Tag Archives: true story

Book Prologue

Jay
<Jay3478@yahoo.com>

//

The
Diary of a Bipolar Drug
Addict
Have you
ever watched your three year old son sleep and imagine what he’s going to grow
up to become?  A doctor, a lawyer, a professional athlete?
Every child in the world has told their parents what they plan on doing
when they grow up.  How many of you have heard your kids say they
wanted to be a veterinarian?  They talk about what it’s going to be
like, living an adult life.  They share their dreams with you; eyes
glistening with hope and innocence.But how many children have
told their parents they were going to grow up to be a car thief, break into
houses, live on the streets, or become addicted to crack or heroin?
Have you ever heard a five year old say they wanted to smoke weed every
day for the rest of their life?  Or they were going to get married
one day and beat their spouse every day dinner was cold?
Unfortunately, parents have no way of knowing what their children will
grow up to be.  Or do they?Through the actions of
others, we have the ability to develop patterns of behavior.  We
can document and catalog consistencies, then compare it to similar circumstances
our children have, or someday might encounter.  Follow my story and
you just might be able to pick up on the tell-tale signs to drug addiction.  See…
us drug addicts think we’re
smarter than everyone else in the World.  We’re not.
We pull the same stunts, tell the same lies, steal the same people, talk
the same and maybe, just maybe, you can use my mistakes to see patterns that
might help you save your child’s life.  So take a trip with me,
through some of the heartest and greatest times of my life.
Witness my struggles.  Identify my signs.  When
we’re finished, you might just have what it takes to be the superhero our
children make us out to be.On June 8th, 1978, I was born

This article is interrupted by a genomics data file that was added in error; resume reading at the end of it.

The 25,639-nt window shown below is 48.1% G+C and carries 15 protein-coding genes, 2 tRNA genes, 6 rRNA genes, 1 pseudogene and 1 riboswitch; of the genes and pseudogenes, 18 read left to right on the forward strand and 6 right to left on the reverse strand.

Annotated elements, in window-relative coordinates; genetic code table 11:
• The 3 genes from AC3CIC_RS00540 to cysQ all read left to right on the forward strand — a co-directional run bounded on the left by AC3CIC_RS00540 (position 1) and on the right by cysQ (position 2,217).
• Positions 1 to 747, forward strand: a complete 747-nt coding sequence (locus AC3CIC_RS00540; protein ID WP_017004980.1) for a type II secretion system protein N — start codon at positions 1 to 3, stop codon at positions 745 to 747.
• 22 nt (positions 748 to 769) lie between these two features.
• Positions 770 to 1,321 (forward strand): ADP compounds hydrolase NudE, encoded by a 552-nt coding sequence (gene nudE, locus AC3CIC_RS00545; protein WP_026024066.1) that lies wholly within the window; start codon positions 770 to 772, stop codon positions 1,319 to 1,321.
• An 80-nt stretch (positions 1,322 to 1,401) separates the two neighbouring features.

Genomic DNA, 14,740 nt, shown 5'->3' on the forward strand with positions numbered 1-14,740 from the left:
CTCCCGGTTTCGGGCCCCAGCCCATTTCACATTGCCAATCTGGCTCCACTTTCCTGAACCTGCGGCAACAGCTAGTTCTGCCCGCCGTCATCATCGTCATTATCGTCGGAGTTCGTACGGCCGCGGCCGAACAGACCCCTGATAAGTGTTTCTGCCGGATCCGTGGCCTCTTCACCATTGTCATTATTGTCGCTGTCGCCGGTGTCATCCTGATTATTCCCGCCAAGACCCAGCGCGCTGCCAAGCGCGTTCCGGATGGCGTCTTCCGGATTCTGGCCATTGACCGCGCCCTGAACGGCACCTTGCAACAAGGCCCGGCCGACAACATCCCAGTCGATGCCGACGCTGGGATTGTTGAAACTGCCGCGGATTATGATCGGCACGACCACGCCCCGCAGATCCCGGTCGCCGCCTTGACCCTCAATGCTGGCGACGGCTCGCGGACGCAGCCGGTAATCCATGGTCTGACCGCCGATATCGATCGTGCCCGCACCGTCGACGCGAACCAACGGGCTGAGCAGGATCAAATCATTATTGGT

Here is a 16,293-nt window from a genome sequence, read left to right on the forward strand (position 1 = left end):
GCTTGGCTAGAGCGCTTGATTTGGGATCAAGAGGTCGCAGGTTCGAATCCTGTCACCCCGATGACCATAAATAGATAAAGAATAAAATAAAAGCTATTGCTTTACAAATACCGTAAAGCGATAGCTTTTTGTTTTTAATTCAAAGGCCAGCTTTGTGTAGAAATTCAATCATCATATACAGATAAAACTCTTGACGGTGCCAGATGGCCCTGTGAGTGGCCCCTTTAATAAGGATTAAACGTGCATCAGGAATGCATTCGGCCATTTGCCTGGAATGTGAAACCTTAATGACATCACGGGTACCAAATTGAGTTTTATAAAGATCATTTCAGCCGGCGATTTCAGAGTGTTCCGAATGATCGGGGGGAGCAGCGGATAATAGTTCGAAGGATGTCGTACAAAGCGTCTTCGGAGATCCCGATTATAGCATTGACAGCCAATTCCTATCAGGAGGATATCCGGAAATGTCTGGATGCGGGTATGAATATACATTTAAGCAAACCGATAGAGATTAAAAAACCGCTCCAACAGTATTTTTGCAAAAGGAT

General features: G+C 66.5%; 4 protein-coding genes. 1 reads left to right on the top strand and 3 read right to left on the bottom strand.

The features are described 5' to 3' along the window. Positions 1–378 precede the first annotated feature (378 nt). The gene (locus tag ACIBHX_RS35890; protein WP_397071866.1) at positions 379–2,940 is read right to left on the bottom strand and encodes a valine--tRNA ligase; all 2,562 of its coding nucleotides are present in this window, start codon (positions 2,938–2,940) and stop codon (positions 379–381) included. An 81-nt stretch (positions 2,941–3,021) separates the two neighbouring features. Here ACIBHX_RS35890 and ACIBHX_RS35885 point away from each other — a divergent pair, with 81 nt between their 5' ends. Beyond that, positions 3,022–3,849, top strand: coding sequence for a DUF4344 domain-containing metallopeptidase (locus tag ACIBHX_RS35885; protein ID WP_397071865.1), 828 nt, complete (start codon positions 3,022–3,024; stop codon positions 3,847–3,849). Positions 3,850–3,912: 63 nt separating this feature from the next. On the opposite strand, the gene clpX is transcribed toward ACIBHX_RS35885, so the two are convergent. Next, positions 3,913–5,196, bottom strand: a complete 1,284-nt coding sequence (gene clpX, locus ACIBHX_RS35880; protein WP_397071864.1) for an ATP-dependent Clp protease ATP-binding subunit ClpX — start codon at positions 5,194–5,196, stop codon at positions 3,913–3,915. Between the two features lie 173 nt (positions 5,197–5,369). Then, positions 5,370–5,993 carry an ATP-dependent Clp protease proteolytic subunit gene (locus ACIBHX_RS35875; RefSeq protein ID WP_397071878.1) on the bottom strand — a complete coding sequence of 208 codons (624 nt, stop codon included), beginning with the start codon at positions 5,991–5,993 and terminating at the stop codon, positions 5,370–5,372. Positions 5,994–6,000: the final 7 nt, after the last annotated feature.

in Mesa, Arizona.
All I know about my biological mother is that she was 16 years old at the
time, so I had already been given up for adoption.  Three days
later, I left the hospital to join my new family.  My adopted
parents had already adopted another, 2 year old, Ben.  Although I
don’t have much recollection of my time in Arizona, I remember enough to know I was not off to a
stellar start.  One of the few memories, takes place on the roof of
my neighbor’s house.  When I was 3 years old, I was playing with
the boy who lived across the street.  After a while, his parents
collected him, and they left.  Some time later, I thought they had
come back home.  I rang the doorbell, but nobody answered.
I rang it again and again, but still… no answer.  When I
still was not convinced that they hadn’t come back, I decided to go around to
their back yard, for a better look.  I walked around to the side of
their house, and tried opening their gate.  When I realized it was
locked, I attempted to climb it.  When this failed, I searched for
a tree that I might have better luck with.  The only promising tree
didn’t put me in their  backyard; it put me on their roof.
Eventually, I made it, and had the scrapes to prove it.  I
circled to the back of their house, and puzzled through the possible ways for me
to descend into their yard.  After much deliberation, I finally
found a way. By the time all of the parents, both mine and my neighbor’s, came
home, I had dug quite a deep whole for myself.  I’m not sure what
kind of trouble I had gotten myself into, but consequences never stopped
me.  If the hand of God, himself, had come down, tapped me on the
shoulder and said, “Behave,” I doubt I could’ve obeyed.  There was
something inside me that wouldn’t allow me to follow the rules set by those who
ever held an authoritative position over me.

June 8,2008, I turned thirty
years old.  I have been accused of being very vain, on
occasion.  I have always considered a mirror a good friend.
Over the years, however, there have been many, many times I have been
unable to look myself in the mirror.  There is no question that I
have lived quite an unconventional life.  With this type of
lifestyle, comes tremendous amounts of both pain and joy.  I have
experienced things that most people could only dream of.  Yet, I
have also been through times that most only see in their nightmares.
How many people do you know who have spent a million dollars in one